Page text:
The city of Los Angeles on Monday became the first retail customer in the U.S. for fuel-cell-powered passenger vehicles, announcing that it will lease five of the hydrogen-fueled, zero-emission cars from Torrance-based American Honda Motor Co. by the end of the year.
The deal was announced by Mayor James K. Hahn, who called it an important step in the development of fuel-cell technology.
Tests such as the Honda-Los Angeles program are considered critical for putting the vehicles on the road and subjecting them to real-world stresses, said Tom Elliott, executive vice president of American Honda.
City employees will begin learning immediately how to operate and service the Honda FCX fuel-cell car, which has been certified by the California Air Resources Board and the federal Environmental Protection Agency as a zero-emission vehicle.
The FCX has a range of up to 220 miles, seating for four and the performance characteristics of a four-cylinder Honda Civic. City employees will use the vehicles as regular pool cars and for commuting. Plans for refueling systems are being developed.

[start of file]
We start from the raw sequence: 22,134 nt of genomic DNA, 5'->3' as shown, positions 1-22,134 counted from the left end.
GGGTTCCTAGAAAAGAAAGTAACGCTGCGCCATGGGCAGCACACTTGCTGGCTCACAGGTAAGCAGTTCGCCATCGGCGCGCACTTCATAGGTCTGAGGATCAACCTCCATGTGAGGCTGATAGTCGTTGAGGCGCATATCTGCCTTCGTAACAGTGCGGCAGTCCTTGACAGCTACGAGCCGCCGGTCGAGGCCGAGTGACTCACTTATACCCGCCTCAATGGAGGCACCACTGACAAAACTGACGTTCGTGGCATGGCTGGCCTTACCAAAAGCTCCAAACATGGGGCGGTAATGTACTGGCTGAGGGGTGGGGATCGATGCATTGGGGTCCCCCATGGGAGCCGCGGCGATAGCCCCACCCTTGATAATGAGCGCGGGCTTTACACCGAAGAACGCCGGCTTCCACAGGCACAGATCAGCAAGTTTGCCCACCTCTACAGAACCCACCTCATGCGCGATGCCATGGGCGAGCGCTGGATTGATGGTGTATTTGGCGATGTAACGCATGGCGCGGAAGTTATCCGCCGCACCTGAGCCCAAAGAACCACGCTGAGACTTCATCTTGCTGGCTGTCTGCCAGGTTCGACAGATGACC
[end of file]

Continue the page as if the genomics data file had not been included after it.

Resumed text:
Almost every major automaker is developing fuel-cell-powered vehicles, and most have announced plans to begin field tests over the next several years.
Torrance-based Toyota Motor Sales America, the U.S. arm of Japanese automotive giant Toyota Motor Corp., earlier this year said it will sell or lease a sizable number of fuel-cell vehicles to private and government entities in North America by year's end, but so far it has not identified its customers. And DaimlerChrysler officials in Germany said Monday that the company will place 60 fuel-cell cars with customers in Europe, Asia and the U.S. for field tests beginning next year.
Fuel-cell-powered vehicles convert hydrogen to electricity in an electro-chemical process. The Honda model has water vapor as its only tailpipe emission. The electricity then powers an electric motor that propels the vehicle.
Unlike battery-powered electric cars, fuel-cell vehicles do not need to be recharged from the electric power grid. They do, however, need a steady supply of fuel-grade hydrogen, and most fuel-cell development specialists say it will be a decade or more before a nationwide retail hydrogen fuel system could be readied.